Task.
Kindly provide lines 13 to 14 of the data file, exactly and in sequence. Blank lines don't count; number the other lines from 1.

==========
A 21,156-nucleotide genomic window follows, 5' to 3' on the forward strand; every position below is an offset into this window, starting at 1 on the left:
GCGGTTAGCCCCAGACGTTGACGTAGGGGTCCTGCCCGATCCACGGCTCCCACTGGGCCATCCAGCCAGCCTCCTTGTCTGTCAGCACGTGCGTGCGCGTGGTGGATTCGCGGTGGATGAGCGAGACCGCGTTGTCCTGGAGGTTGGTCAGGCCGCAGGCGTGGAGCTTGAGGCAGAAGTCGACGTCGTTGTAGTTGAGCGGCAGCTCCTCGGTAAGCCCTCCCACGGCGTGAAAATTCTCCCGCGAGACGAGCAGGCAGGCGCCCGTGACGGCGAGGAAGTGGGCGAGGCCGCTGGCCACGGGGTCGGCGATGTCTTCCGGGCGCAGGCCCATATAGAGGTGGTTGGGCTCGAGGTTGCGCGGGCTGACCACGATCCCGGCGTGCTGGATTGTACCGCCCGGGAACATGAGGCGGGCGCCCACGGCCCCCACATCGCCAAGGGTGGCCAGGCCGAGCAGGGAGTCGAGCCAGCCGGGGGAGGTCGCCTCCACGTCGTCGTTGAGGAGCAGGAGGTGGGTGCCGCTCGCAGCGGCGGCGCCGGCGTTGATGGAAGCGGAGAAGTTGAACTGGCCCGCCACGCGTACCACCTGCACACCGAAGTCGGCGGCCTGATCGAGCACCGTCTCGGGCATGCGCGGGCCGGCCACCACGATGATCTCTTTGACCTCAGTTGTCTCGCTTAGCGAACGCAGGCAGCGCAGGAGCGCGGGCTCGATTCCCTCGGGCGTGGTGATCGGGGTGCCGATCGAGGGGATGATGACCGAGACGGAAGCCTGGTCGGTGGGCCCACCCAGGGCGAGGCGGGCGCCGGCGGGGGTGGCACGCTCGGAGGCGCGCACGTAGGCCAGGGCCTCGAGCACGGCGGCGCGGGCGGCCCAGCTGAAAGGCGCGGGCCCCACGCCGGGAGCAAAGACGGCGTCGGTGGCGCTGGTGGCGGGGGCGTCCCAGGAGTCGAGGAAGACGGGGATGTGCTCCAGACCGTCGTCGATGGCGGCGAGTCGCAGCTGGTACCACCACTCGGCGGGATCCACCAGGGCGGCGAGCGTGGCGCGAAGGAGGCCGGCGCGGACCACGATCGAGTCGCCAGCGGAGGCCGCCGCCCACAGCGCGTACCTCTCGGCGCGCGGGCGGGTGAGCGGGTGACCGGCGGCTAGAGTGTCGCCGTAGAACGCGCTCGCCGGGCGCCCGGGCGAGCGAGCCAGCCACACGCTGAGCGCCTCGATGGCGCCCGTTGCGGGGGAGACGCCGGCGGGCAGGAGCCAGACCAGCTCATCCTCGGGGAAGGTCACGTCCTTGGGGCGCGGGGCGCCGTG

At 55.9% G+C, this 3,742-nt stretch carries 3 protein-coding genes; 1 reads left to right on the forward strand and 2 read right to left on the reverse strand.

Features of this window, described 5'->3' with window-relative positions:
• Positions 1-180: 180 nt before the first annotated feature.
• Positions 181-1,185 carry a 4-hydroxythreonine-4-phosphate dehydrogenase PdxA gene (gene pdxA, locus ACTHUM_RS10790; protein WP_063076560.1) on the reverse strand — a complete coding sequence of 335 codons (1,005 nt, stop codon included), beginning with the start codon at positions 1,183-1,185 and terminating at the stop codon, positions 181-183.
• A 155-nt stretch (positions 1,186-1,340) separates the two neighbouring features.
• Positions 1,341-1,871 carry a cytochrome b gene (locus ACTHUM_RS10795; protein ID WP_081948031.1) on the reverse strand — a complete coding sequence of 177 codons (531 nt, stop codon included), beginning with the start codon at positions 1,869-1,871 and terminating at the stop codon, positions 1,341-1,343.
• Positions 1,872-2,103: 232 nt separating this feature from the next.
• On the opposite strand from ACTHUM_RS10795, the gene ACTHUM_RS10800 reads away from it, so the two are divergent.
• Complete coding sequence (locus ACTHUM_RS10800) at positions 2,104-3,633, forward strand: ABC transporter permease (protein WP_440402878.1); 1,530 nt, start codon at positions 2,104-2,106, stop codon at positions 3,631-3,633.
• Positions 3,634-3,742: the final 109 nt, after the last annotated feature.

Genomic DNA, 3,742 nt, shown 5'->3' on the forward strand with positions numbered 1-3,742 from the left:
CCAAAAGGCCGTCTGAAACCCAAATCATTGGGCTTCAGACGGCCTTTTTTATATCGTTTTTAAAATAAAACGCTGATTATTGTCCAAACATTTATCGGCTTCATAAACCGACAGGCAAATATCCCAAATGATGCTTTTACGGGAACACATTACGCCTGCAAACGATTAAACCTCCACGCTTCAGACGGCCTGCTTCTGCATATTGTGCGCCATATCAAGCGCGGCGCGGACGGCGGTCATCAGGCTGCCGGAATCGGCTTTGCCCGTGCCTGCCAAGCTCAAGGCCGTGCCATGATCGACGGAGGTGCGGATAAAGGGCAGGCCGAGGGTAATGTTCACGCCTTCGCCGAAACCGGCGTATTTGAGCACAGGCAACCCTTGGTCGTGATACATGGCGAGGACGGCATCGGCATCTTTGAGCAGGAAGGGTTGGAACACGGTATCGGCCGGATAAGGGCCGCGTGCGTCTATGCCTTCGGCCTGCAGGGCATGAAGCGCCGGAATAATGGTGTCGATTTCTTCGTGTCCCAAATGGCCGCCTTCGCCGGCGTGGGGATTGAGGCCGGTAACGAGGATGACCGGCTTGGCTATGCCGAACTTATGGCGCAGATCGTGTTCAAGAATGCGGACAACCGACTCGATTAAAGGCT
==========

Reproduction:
Genomic DNA, 3,742 nt, shown 5'->3' on the forward strand with positions numbered 1-3,742 from the left:
CCAAAAGGCCGTCTGAAACCCAAATCATTGGGCTTCAGACGGCCTTTTTTATATCGTTTTTAAAATAAAACGCTGATTATTGTCCAAACATTTATCGGCTTCATAAACCGACAGGCAAATATCCCAAATGATGCTTTTACGGGAACACATTACGCCTGCAAACGATTAAACCTCCACGCTTCAGACGGCCTGCTTCTGCATATTGTGCGCCATATCAAGCGCGGCGCGGACGGCGGTCATCAGGCTGCCGGAATCGGCTTTGCCCGTGCCTGCCAAGCTCAAGGCCGTGCCATGATCGACGGAGGTGCGGATAAAGGGCAGGCCGAGGGTAATGTTCACGCCTTCGCCGAAACCGGCGTATTTGAGCACAGGCAACCCTTGGTCGTGATACATGGCGAGGACGGCATCGGCATCTTTGAGCAGGAAGGGTTGGAACACGGTATCGGCCGGATAAGGGCCGCGTGCGTCTATGCCTTCGGCCTGCAGGGCATGAAGCGCCGGAATAATGGTGTCGATTTCTTCGTGTCCCAAATGGCCGCCTTCGCCGGCGTGGGGATTGAGGCCGGTAACGAGGATGACCGGCTTGGCTATGCCGAACTTATGGCGCAGATCGTGTTCAAGAATGCGGACAACCGACTCGATTAAAGGCT